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Old 3rd December 2019, 18:14   #29021  |  Link
jdobbs
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Thought I'd share an interesting point I discovered. I recently got a UHD television and have been experimenting with playback with different 2160p files. Then I decided to disable 4K upscaling on my Sony UBP-X800 so I could make sure I am really getting UHD.

I was a little shocked to find that many of the reencoded UHD MKV/MP4 files weren't actually playing in UHD -- they were playing in 1080p and were being upscaled. Some experimenting showed that only the files I'd reencoded with BD-RB (ALTERNATE mode), or original BD files, were actually playing in true 2160p. My guess is that the player requires the files to be encoded with settings that are uhd-bd compatible (which BD-RB does via X265) and many downloads are not encoded that way.

Just thought I'd pass that on as food for thought. It may be peculiar to my player, I don't know, but I think there are possibly people out there who think they are getting 2160p output when they are actually only getting 1080p upscaled to 2160p on reencoded MKV/MP4 UHD files.
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Old 3rd December 2019, 18:23   #29022  |  Link
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Sometimes the gains are even bigger. Going from an 8 core Ryzen 1700x to a 12 core Ryzen 3900 I got a 2X speed boost with only 50% more cores, something to do with optimizations for AVX instruction sets.
That's pretty cool.
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Old 3rd December 2019, 19:53   #29023  |  Link
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Thanks jdobbs & Ch3vr0n ;-)
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Old 4th December 2019, 07:37   #29024  |  Link
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Originally Posted by jdobbs View Post
[...]but I think there are possibly people out there who think they are getting 2160p output when they are actually only getting 1080p upscaled to 2160p on downloaded UHD files.
Are you saying that some 2160p files are being reduced to 1080p by your player before being sent to the display? If so, that player, IMHO, is seriously flawed.
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Old 4th December 2019, 11:22   #29025  |  Link
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I rebuilt a concert blu-ray which had 720 x 480i mpeg 2 source with a 16:9 display aspect ratio. I noticed that the rebuilt version has small black bars at the top and bottom and the picture was of reduced height (slightly squashed) compared to the original. When I used the hidden option show_encoder=1, x264 reported the following: "lav [info]: 720x480i 32:27 @ 30000/101 fps (cfr)"
I could see that bd-rb was then telling x264 to use SAR=40/33 when doing the re-code, which I believe is the cause of this problem. Is there a way of forcing bd-rb to preserve the original SAR value?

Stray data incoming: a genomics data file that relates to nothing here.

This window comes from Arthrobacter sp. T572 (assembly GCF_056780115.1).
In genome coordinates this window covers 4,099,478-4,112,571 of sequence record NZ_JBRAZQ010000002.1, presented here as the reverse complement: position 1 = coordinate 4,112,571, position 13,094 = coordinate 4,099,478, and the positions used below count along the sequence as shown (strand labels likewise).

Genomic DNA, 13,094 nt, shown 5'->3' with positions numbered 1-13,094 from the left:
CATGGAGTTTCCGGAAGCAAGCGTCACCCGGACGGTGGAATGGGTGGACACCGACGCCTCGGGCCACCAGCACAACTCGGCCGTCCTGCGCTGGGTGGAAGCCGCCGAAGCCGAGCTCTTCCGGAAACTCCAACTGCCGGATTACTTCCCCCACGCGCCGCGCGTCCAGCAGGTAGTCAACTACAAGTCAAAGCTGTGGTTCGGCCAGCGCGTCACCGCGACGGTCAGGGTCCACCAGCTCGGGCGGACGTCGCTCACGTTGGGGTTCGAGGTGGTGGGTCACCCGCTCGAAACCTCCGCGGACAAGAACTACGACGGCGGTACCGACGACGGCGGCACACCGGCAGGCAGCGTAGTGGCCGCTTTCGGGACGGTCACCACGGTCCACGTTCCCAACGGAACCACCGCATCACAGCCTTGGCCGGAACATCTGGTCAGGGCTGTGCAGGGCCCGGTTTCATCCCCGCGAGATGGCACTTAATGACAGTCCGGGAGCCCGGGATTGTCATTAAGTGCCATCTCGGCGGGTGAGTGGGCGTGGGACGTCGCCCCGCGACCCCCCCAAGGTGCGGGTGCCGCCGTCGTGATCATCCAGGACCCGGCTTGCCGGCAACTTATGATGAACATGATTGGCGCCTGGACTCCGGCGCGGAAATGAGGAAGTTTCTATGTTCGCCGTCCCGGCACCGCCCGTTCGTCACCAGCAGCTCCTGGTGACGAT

Is your source a DVD? 32:27 = 1.1852 is the 'Generic' PAR of anamorph 16:9 NTSC DVDs. It is an assumption because the true PAR of DVDs/mpeg2 cannot be read from the video stream. The DVD could also have been authored using the ITU PAR of 1.212954 for 16:9. We simply don't know.
BD-RB uses the mpeg4 SAR of 40:33 = 1.212121... for x264 16:9 anamorph 720x480 encoding. It is AVC/mpeg4/blu-ray compliant and a very close approximation to the ITU PAR of 1.212945, but exhibits the well known aspect ratio difference of 2.3% compared to the 'Generic' PAR of 1.1852. This slight difference is normally not even noticed. As far as I remember you can't change the SAR in BD-RB to avoid non-compliant mpeg4/AVC video.

Thinking about it and hoping I remembered all this correctly, I am now wondering why BD-RB added top and bottom borders rather than left and right 8 pixels each. Did your original already come with any borders? Did you resize? What is your playback scenario? Does your player/TV add the top/bottom borders rather than BD-RB? Does your player read the SAR or force 16:9 DAR playback?
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Old 4th December 2019, 12:37   #29026  |  Link
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Originally Posted by jdobbs View Post
Thought I'd share an interesting point I discovered. I recently got a UHD television and have been experimenting with playback with different 2160p files. Then I decided to disable 4K upscaling on my Sony UBP-X800 so I could make sure I am really getting UHD.

I was a little shocked to find that many of the reencoded MKV/MP4 UHD files weren't actually playing in UHD -- they were playing in 1080p and were being upscaled. Some experimenting showed that only the files I'd reencoded with BD-RB (ALTERNATE mode), or original BD files, were actually playing in true 2160p. My guess is that the player requires the files to be encoded with settings that are uhd-bd compatible (which BD-RB does via X265) and many downloads are not encoded that way.